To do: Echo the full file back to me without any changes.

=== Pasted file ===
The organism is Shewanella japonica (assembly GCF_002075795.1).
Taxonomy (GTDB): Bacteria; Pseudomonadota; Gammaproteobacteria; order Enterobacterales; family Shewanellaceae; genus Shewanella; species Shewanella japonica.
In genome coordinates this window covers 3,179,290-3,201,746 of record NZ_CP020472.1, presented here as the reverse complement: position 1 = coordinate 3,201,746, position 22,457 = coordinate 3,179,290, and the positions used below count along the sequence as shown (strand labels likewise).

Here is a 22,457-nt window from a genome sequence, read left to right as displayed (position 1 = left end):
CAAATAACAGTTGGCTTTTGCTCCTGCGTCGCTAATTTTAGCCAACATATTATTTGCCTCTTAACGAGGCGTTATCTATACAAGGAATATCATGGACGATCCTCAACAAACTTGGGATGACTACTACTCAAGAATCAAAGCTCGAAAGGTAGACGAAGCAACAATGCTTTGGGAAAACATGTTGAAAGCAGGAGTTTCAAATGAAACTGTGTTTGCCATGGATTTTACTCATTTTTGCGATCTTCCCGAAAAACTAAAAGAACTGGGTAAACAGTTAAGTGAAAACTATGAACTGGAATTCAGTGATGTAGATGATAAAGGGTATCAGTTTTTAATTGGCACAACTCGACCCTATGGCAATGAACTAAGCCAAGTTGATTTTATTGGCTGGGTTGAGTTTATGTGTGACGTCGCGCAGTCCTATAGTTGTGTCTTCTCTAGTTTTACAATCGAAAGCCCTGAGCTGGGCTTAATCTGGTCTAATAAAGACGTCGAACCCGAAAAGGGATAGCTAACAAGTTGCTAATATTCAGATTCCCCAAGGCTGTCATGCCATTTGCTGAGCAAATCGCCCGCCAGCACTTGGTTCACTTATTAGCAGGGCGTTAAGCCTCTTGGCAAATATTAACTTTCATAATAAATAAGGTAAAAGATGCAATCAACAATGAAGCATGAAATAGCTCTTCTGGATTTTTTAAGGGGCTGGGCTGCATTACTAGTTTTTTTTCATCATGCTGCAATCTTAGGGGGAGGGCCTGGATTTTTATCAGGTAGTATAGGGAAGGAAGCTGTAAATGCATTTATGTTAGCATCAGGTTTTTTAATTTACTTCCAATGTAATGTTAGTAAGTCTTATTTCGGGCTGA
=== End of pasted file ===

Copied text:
The organism is Shewanella japonica (assembly GCF_002075795.1).
Taxonomy (GTDB): Bacteria; Pseudomonadota; Gammaproteobacteria; order Enterobacterales; family Shewanellaceae; genus Shewanella; species Shewanella japonica.
In genome coordinates this window covers 3,179,290-3,201,746 of record NZ_CP020472.1, presented here as the reverse complement: position 1 = coordinate 3,201,746, position 22,457 = coordinate 3,179,290, and the positions used below count along the sequence as shown (strand labels likewise).

Here is a 22,457-nt window from a genome sequence, read left to right as displayed (position 1 = left end):
CAAATAACAGTTGGCTTTTGCTCCTGCGTCGCTAATTTTAGCCAACATATTATTTGCCTCTTAACGAGGCGTTATCTATACAAGGAATATCATGGACGATCCTCAACAAACTTGGGATGACTACTACTCAAGAATCAAAGCTCGAAAGGTAGACGAAGCAACAATGCTTTGGGAAAACATGTTGAAAGCAGGAGTTTCAAATGAAACTGTGTTTGCCATGGATTTTACTCATTTTTGCGATCTTCCCGAAAAACTAAAAGAACTGGGTAAACAGTTAAGTGAAAACTATGAACTGGAATTCAGTGATGTAGATGATAAAGGGTATCAGTTTTTAATTGGCACAACTCGACCCTATGGCAATGAACTAAGCCAAGTTGATTTTATTGGCTGGGTTGAGTTTATGTGTGACGTCGCGCAGTCCTATAGTTGTGTCTTCTCTAGTTTTACAATCGAAAGCCCTGAGCTGGGCTTAATCTGGTCTAATAAAGACGTCGAACCCGAAAAGGGATAGCTAACAAGTTGCTAATATTCAGATTCCCCAAGGCTGTCATGCCATTTGCTGAGCAAATCGCCCGCCAGCACTTGGTTCACTTATTAGCAGGGCGTTAAGCCTCTTGGCAAATATTAACTTTCATAATAAATAAGGTAAAAGATGCAATCAACAATGAAGCATGAAATAGCTCTTCTGGATTTTTTAAGGGGCTGGGCTGCATTACTAGTTTTTTTTCATCATGCTGCAATCTTAGGGGGAGGGCCTGGATTTTTATCAGGTAGTATAGGGAAGGAAGCTGTAAATGCATTTATGTTAGCATCAGGTTTTTTAATTTACTTCCAATGTAATGTTAGTAAGTCTTATTTCGGGCTGA